The milbemycins are macrocyclic lactone analogues of the avermectins. Some of these compounds have antiparasitic activity similar to the avermectins and probably act by similar mechanisms.
Ivermectin is effective and highly potent against at least some developmental stages of many parasitic nematodes and insects that affect animals and human beings. The drug immobilizes affected organisms by inducing a tonic paralysis of the musculature. Early studies suggested that avermectins caused this effect primarily by modulating gamma-aminobutyric acid (GABA)-mediated neurotransmission. However, recent work indicates that paralysis of the free-living nematode Caenorhabditis elegans is probably mediated by potentiation, direct activation, or both, of avermectin-sensitive, glutamate-gated Cl— channels. Found only in invertebrates, these channels and two of their cloned subunits have been expressed and characterized in Xenopus lavis oocytes. There is close correlation among activation and potentiation by avermectins and milbemycin D of glutamate-sensitive Cl— current, nematicidal activity, and membrane binding affinity in this system. Glutamate-gated Cl— channels probably serve as one site of Ivermectin action in insects and crustaceans as well. Avermectins also bind with high affinity to GABA-gated and other ligand-gated Cl— channels in nematodes such as ascaris and in insects, but the physiological consequences are less well defined. Lack of high-affinity avermectin receptors in cestodes and trematodes may explain why these helminths are not sensitive to Ivermectin. Avermectins do interact with GABA receptors in vertebrate (mammalian) brain, but their affinity for invertebrate receptors is about 100-fold greater.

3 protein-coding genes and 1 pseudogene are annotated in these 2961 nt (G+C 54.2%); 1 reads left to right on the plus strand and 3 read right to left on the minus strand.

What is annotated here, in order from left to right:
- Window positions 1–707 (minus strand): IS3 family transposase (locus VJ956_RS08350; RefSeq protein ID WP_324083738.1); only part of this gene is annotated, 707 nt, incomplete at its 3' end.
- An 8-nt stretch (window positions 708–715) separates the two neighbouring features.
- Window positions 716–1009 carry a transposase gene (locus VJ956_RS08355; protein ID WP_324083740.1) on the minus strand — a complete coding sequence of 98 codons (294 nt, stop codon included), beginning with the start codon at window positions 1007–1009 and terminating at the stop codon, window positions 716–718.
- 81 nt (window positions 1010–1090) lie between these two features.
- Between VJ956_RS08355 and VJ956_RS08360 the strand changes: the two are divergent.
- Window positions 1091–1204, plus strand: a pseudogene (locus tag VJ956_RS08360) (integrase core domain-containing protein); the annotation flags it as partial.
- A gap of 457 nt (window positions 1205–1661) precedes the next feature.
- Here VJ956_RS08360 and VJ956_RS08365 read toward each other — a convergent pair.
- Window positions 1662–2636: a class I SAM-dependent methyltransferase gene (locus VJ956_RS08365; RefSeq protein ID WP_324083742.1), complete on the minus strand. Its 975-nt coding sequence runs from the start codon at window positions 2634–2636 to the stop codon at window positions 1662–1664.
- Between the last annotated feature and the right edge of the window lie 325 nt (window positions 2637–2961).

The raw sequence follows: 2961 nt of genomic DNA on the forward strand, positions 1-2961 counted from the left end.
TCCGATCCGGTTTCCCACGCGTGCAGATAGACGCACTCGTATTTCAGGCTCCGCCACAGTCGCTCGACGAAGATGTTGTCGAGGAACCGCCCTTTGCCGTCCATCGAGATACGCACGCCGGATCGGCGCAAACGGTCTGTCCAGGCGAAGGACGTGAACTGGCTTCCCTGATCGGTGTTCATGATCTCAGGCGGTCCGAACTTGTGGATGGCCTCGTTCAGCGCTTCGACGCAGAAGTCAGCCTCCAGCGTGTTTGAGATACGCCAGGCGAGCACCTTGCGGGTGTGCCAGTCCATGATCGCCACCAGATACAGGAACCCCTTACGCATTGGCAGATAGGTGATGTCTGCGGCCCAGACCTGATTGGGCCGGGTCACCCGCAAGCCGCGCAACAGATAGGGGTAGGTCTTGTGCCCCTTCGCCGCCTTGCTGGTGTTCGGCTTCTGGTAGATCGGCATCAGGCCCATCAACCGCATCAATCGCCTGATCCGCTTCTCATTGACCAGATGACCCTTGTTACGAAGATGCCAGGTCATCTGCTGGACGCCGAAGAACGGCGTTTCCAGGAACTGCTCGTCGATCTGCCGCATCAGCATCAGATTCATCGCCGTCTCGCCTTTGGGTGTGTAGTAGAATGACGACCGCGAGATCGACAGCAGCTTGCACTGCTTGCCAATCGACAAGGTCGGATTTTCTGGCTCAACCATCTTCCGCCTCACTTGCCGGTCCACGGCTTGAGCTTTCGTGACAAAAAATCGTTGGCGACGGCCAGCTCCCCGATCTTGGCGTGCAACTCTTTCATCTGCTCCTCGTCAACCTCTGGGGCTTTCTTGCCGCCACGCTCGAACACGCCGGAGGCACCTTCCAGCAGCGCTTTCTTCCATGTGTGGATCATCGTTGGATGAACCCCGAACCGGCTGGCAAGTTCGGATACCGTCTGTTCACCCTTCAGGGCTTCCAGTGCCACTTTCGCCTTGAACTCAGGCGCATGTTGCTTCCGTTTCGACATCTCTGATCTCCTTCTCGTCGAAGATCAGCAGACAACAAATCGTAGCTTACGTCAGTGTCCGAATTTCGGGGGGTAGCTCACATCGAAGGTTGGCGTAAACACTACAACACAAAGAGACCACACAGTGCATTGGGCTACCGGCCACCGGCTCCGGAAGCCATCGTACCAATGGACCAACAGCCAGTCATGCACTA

In human beings infected with Onchocerca volvulus, Ivermectin causes a rapid, marked decrease in microfilarial counts in the skin and ocular tissues that lasts for 6 to 12 months. The drug has little discernible effect on adult parasites, but affects developing larvae and blocks egress of microfilariae from the uterus of adult female worms. By reducing microfilariae in the skin, Ivermectin decreases transmission to the Simulium black fly vector. Human infections caused by gastrointestinal nematodes (e.g., strongyloidiasis, ascariasis, trichuriasis, and enterobiasis) respond well to Ivermectin; hookworms are affected to a lesser extent.
In human beings, peak levels of Ivermectin in plasma are achieved within 4 hours after oral administration. The long terminal half-life of about 27 hours in adults primarily reflects a low systemic clearance (about 1.2 liters/hour) and an apparent volume of distribution of about 47 liters. Ivermectin is about 93% bound to plasma proteins; virtually none appears in human urine in either unchanged or conjugated form. In animals, Ivermectin is recovered in feces, nearly all as unchanged drug, and the highest tissue concentrations occur in liver and fat. Extremely low levels are found in brain, even though Ivermectin would be expected to penetrate the blood-brain barrier on the basis of its lipid solubility. Recent studies in transgenic mice suggest, however, that a P-glycoprotein efflux pump in the blood-brain barrier prevents Ivermectin from entering the CNS. This and the limited affinity of Ivermectin for CNS receptors may explain the paucity of CNS side effects and the relative safety of this drug in human beings.
A single oral dose of Ivermectin (150 micro g/kg) given every 6 to 12 months is considered effective, safe, and practical for the control of onchocerciasis in adults and children 5 years or older. Most important, such therapy results in reversal of lymphadenopathy and acute inflammatory changes in ocular tissues and arrests the development of further ocular pathology due to microfilariae. Marked reduction of microfilariae in the skin and ocular tissues is noted within a few days and lasts for 6 to 12 months; the dose should then be repeated. Cure is not attained, because Ivermectin has little effect on adult O. volvulus. Continuing annual therapy with Ivermectin reduces transmission of O. volvulus, but it is not yet known how long such therapy should continue.